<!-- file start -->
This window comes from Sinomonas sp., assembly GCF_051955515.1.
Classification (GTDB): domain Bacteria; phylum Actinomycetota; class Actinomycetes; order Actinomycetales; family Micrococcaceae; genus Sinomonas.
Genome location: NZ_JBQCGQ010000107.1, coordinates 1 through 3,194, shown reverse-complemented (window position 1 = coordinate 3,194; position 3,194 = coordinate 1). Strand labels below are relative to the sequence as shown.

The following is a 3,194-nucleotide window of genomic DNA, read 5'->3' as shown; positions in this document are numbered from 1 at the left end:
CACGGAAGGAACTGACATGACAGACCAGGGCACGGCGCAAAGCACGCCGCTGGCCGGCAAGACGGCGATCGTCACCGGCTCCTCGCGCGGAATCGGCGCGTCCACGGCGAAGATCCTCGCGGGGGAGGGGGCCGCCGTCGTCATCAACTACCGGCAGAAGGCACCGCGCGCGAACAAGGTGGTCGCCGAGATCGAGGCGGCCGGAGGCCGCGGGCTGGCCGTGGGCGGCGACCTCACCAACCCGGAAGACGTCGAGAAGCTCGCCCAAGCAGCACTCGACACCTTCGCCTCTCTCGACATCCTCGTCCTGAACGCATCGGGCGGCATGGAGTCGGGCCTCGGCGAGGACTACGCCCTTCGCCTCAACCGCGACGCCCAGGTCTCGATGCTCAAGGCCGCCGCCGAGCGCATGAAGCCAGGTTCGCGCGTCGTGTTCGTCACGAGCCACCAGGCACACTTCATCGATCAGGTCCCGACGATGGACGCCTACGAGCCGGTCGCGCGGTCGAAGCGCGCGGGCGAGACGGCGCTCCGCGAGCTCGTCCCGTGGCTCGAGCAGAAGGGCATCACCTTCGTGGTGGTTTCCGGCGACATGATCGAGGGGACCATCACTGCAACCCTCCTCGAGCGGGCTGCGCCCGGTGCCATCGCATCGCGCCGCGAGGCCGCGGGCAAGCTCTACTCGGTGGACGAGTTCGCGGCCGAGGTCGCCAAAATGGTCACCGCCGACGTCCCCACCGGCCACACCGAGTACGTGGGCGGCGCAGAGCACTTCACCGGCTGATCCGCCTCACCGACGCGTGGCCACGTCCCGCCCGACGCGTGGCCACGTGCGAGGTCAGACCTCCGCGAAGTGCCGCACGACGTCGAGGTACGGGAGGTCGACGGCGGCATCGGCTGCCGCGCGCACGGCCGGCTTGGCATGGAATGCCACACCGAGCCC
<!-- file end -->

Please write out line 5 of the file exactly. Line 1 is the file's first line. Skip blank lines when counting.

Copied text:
CACGGAAGGAACTGACATGACAGACCAGGGCACGGCGCAAAGCACGCCGCTGGCCGGCAAGACGGCGATCGTCACCGGCTCCTCGCGCGGAATCGGCGCGTCCACGGCGAAGATCCTCGCGGGGGAGGGGGCCGCCGTCGTCATCAACTACCGGCAGAAGGCACCGCGCGCGAACAAGGTGGTCGCCGAGATCGAGGCGGCCGGAGGCCGCGGGCTGGCCGTGGGCGGCGACCTCACCAACCCGGAAGACGTCGAGAAGCTCGCCCAAGCAGCACTCGACACCTTCGCCTCTCTCGACATCCTCGTCCTGAACGCATCGGGCGGCATGGAGTCGGGCCTCGGCGAGGACTACGCCCTTCGCCTCAACCGCGACGCCCAGGTCTCGATGCTCAAGGCCGCCGCCGAGCGCATGAAGCCAGGTTCGCGCGTCGTGTTCGTCACGAGCCACCAGGCACACTTCATCGATCAGGTCCCGACGATGGACGCCTACGAGCCGGTCGCGCGGTCGAAGCGCGCGGGCGAGACGGCGCTCCGCGAGCTCGTCCCGTGGCTCGAGCAGAAGGGCATCACCTTCGTGGTGGTTTCCGGCGACATGATCGAGGGGACCATCACTGCAACCCTCCTCGAGCGGGCTGCGCCCGGTGCCATCGCATCGCGCCGCGAGGCCGCGGGCAAGCTCTACTCGGTGGACGAGTTCGCGGCCGAGGTCGCCAAAATGGTCACCGCCGACGTCCCCACCGGCCACACCGAGTACGTGGGCGGCGCAGAGCACTTCACCGGCTGATCCGCCTCACCGACGCGTGGCCACGTCCCGCCCGACGCGTGGCCACGTGCGAGGTCAGACCTCCGCGAAGTGCCGCACGACGTCGAGGTACGGGAGGTCGACGGCGGCATCGGCTGCCGCGCGCACGGCCGGCTTGGCATGGAATGCCACACCGAGCCC